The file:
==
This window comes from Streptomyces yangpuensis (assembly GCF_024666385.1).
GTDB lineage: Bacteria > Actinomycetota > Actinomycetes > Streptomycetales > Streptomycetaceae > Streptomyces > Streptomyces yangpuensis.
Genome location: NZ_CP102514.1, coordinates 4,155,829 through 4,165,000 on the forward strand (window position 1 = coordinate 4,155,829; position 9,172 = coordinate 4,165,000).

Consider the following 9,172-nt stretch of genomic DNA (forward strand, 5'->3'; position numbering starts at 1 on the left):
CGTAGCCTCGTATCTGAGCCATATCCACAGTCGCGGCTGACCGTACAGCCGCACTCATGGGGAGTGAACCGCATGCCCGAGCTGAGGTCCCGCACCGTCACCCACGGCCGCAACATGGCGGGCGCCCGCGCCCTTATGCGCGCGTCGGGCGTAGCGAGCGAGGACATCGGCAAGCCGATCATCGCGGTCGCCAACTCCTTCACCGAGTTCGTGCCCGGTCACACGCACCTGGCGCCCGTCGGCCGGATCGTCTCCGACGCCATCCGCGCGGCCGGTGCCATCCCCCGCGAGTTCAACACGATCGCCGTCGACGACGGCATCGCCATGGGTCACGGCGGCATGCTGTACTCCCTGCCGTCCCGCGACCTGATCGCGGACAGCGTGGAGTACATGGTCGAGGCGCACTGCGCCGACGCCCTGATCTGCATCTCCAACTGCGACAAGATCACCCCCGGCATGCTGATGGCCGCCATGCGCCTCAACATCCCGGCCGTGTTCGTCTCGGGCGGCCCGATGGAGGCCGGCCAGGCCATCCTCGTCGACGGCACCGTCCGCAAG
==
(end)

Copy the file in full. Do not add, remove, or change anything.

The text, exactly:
This window comes from Streptomyces yangpuensis (assembly GCF_024666385.1).
GTDB lineage: Bacteria > Actinomycetota > Actinomycetes > Streptomycetales > Streptomycetaceae > Streptomyces > Streptomyces yangpuensis.
Genome location: NZ_CP102514.1, coordinates 4,155,829 through 4,165,000 on the forward strand (window position 1 = coordinate 4,155,829; position 9,172 = coordinate 4,165,000).

Consider the following 9,172-nt stretch of genomic DNA (forward strand, 5'->3'; position numbering starts at 1 on the left):
CGTAGCCTCGTATCTGAGCCATATCCACAGTCGCGGCTGACCGTACAGCCGCACTCATGGGGAGTGAACCGCATGCCCGAGCTGAGGTCCCGCACCGTCACCCACGGCCGCAACATGGCGGGCGCCCGCGCCCTTATGCGCGCGTCGGGCGTAGCGAGCGAGGACATCGGCAAGCCGATCATCGCGGTCGCCAACTCCTTCACCGAGTTCGTGCCCGGTCACACGCACCTGGCGCCCGTCGGCCGGATCGTCTCCGACGCCATCCGCGCGGCCGGTGCCATCCCCCGCGAGTTCAACACGATCGCCGTCGACGACGGCATCGCCATGGGTCACGGCGGCATGCTGTACTCCCTGCCGTCCCGCGACCTGATCGCGGACAGCGTGGAGTACATGGTCGAGGCGCACTGCGCCGACGCCCTGATCTGCATCTCCAACTGCGACAAGATCACCCCCGGCATGCTGATGGCCGCCATGCGCCTCAACATCCCGGCCGTGTTCGTCTCGGGCGGCCCGATGGAGGCCGGCCAGGCCATCCTCGTCGACGGCACCGTCCGCAAG